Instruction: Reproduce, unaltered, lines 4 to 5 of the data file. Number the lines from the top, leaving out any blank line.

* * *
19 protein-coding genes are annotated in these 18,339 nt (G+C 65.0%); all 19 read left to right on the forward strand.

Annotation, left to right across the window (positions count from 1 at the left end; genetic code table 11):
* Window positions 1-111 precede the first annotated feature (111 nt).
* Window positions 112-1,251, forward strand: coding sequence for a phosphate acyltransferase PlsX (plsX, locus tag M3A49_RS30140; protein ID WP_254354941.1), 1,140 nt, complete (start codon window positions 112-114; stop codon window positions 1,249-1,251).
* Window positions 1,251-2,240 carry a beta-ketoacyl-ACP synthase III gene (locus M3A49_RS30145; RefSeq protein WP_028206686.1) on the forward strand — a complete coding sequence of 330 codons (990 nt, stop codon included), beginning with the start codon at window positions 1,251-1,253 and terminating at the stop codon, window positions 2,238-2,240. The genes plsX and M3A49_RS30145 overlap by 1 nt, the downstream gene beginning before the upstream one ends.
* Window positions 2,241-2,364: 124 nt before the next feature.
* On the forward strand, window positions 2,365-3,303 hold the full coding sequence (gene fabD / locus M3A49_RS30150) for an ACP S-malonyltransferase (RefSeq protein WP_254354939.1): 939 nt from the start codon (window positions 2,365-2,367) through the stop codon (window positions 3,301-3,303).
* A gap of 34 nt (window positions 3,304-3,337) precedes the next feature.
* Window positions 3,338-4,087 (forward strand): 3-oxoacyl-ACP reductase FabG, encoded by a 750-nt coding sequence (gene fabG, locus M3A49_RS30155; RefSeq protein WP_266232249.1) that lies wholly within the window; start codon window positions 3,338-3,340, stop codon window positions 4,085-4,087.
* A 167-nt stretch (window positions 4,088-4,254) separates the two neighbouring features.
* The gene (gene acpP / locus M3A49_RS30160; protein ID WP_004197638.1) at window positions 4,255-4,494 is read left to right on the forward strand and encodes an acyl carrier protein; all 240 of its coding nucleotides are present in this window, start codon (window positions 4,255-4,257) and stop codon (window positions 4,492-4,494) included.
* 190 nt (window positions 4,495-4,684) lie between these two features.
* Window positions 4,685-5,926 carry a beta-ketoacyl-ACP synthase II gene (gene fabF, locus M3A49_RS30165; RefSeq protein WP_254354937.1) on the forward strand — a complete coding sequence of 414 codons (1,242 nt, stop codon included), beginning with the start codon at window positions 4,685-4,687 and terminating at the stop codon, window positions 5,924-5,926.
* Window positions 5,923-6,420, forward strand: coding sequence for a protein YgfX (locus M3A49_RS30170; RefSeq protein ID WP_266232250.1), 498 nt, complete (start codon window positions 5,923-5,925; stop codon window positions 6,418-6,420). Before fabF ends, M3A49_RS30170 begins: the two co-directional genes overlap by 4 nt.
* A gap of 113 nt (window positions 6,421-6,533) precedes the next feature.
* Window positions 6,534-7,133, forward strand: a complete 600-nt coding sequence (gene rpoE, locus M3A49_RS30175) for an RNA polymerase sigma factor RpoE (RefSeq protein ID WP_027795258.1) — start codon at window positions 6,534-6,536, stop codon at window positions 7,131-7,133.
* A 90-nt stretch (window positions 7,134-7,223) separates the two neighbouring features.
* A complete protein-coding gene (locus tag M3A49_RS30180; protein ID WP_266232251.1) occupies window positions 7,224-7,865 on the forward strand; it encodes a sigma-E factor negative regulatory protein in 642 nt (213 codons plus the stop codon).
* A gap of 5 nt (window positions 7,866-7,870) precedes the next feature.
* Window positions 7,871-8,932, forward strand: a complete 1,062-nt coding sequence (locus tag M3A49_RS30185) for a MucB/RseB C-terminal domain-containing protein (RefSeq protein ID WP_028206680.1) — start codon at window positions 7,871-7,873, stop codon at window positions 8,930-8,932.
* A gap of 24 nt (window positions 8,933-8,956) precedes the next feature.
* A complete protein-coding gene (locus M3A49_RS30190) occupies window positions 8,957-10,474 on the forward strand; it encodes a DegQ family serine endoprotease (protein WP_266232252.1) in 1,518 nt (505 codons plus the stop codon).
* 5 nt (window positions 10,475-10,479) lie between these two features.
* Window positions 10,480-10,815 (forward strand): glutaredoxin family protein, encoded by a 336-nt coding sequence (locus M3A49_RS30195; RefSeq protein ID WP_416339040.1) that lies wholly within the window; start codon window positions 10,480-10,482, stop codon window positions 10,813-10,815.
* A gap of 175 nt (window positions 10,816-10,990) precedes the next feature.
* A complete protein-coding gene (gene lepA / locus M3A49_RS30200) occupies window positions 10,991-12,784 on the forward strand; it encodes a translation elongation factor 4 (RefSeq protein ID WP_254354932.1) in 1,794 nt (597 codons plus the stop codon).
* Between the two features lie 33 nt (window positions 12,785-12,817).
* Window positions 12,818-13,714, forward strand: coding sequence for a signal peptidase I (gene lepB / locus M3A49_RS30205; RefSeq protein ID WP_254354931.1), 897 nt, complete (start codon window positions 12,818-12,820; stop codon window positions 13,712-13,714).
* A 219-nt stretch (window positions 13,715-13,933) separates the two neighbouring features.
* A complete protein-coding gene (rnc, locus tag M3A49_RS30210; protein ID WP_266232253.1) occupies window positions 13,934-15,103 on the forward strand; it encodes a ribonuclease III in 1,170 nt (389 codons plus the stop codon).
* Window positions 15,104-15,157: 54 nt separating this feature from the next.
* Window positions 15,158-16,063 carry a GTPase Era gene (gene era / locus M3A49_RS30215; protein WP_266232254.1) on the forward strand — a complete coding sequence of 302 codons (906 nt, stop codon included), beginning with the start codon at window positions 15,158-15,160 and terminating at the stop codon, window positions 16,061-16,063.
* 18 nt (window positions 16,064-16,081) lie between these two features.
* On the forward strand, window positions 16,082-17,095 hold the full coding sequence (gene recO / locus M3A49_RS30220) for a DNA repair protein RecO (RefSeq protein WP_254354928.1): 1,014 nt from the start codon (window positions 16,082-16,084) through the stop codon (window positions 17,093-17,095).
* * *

* Window positions 112-1,251, forward strand: coding sequence for a phosphate acyltransferase PlsX (plsX, locus tag M3A49_RS30140; protein ID WP_254354941.1), 1,140 nt, complete (start codon window positions 112-114; stop codon window positions 1,249-1,251).
* Window positions 1,251-2,240 carry a beta-ketoacyl-ACP synthase III gene (locus M3A49_RS30145; RefSeq protein WP_028206686.1) on the forward strand — a complete coding sequence of 330 codons (990 nt, stop codon included), beginning with the start codon at window positions 1,251-1,253 and terminating at the stop codon, window positions 2,238-2,240. The genes plsX and M3A49_RS30145 overlap by 1 nt, the downstream gene beginning before the upstream one ends.